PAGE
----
-t timeout, --timeout=timeout Set the timeout for spamc-to-spamd communications (default: 600, 0 disables). If spamd takes longer than this many seconds to reply to a message, spamc will abort the connection and treat this as a failure to connect; in other words the message will be returned unprocessed.
-u username, --username=username To have spamd use per-user-config files, run spamc as the user whose config files spamd should load; by default the effective user-ID is sent to spamd. If you’re running spamc as some other user, though, (eg. root, mail, nobody, cyrus, etc.) then you may use this flag to override the default.
-U socketpath, --socket=path Connect to spamd via UNIX domain socket socketpath instead of a TCP/IP connection.

This option is not supported on Win32 platforms.

-V, --version Report the version of this spamc client. If built with SSL support, an additional line will be included noting this, like so:


  SpamAssassin Client version 3.0.0-rc4
    compiled with SSL support (OpenSSL 0.9.7d 17 Mar 2004)
-x, --no-safe-fallback Disables the ’safe fallback’ error-recovery method, which passes through the unaltered message if an error occurs. Instead, exit with an error code, and let the MTA queue up the mails for a retry later. See also EXIT CODES.

This also disables the TCP fail-over behaviour from -d.

-y, --tests Just output the names of the tests hit to stdout, on one line, separated by commas.
-K Perform a keep-alive check of spamd, instead of a full message check.
-z Use gzip compression to compress the mail message sent to spamd. This is useful for long-distance use of spamc over the internet. Note that this relies on zlib being installed on the spamc client side, and the Compress::Zlib perl module on the server side; an error will be returned otherwise.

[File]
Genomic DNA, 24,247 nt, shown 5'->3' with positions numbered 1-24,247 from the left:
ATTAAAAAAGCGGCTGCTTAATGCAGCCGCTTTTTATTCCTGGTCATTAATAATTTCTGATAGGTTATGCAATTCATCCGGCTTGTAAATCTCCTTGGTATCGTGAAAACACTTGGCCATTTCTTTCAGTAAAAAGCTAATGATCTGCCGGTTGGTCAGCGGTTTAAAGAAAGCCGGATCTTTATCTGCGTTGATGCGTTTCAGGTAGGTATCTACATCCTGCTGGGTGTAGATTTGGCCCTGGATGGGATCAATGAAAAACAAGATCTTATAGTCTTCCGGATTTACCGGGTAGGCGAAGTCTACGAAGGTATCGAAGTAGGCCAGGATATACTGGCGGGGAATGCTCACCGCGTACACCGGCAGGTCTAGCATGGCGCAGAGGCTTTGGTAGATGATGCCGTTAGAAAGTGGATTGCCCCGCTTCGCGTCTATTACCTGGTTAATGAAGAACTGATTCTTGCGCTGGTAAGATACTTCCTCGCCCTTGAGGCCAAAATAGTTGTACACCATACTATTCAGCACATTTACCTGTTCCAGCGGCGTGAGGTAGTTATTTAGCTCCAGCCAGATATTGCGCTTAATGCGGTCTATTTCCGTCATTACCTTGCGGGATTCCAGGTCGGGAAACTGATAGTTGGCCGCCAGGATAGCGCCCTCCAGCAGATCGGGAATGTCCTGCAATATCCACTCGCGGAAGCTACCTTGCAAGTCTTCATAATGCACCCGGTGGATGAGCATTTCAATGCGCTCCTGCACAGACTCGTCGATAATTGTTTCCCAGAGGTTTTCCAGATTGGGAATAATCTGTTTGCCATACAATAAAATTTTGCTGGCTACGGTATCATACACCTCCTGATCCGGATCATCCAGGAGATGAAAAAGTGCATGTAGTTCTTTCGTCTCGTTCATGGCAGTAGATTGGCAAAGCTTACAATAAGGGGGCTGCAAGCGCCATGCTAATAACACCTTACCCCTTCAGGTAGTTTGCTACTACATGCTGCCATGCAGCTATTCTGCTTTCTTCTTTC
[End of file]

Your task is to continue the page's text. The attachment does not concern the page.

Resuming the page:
--headers Perform a scan, but instead of allowing any part of the message (header and body) to be rewritten, limit rewriting to only the message headers. This is much more efficient in bandwidth usage, since the response message transmitted back from the spamd server will not include the body.

Note that this only makes sense if you are using report_safe 0 in the scanning configuration on the remote end; with report_safe 1, it is likely to result in corrupt messages.

CONFIGURATION FILE

The above command-line switches can also be loaded from a configuration file.

The format of the file is similar to the SpamAssassin rules files; blank lines and lines beginning with # are ignored. Any space-separated words are considered additions to the command line, and are prepended. Newlines are treated as equivalent to spaces. Existing command line switches will override any settings in the configuration file.

If the -F switch is specified, that file will be used. Otherwise, spamc will attempt to load spamc.conf in SYSCONFDIR (default: /etc/mail/spamassassin). If that file doesn’t exist, and the -F switch is not specified, no configuration file will be read.

Example:


    # spamc global configuration file


    # connect to "server.example.com", port 783
    -d server.example.com
    -p 783


    # max message size for scanning = 350k
    -s 350000

EXIT CODES

By default, spamc will use the ’safe fallback’ error recovery method. That means, it will always exit with an exit code if 0, even if an error was encountered. If any error occurrs, it will simply pass through the unaltered message.

The -c and -E options modify this; instead, spamc will use an exit code of 1 if the message is determined to be spam.

If the -x option is specified, ’safe fallback’ will be disabled, and certain error conditions related to communication between spamc and spamd will result in an error code. The exit codes used are as follows:


    EX_USAGE        64  command line usage error
    EX_DATAERR      65  data format error      
    EX_NOINPUT      66  cannot open input
    EX_NOUSER       67  addressee unknown
    EX_NOHOST       68  host name unknown
    EX_UNAVAILABLE  69  service unavailable
    EX_SOFTWARE     70  internal software error
    EX_OSERR        71  system error (e.g., can’t fork)
    EX_OSFILE       72  critical OS file missing
    EX_CANTCREAT    73  can’t create (user) output file
    EX_IOERR        74  input/output error
    EX_TEMPFAIL     75  temp failure; user is invited to retry
    EX_PROTOCOL     76  remote error in protocol
    EX_NOPERM       77  permission denied
    EX_CONFIG       78  configuration error

SEE ALSO

spamd(1) spamassassin(1) Mail::SpamAssassin(3)

PREREQUISITES

Mail::SpamAssassin

AUTHORS

The SpamAssassin(tm) Project <http://spamassassin.apache.org/>

COPYRIGHT

SpamAssassin is distributed under the Apache License, Version 2.0, as described in the file LICENSE included with the distribution.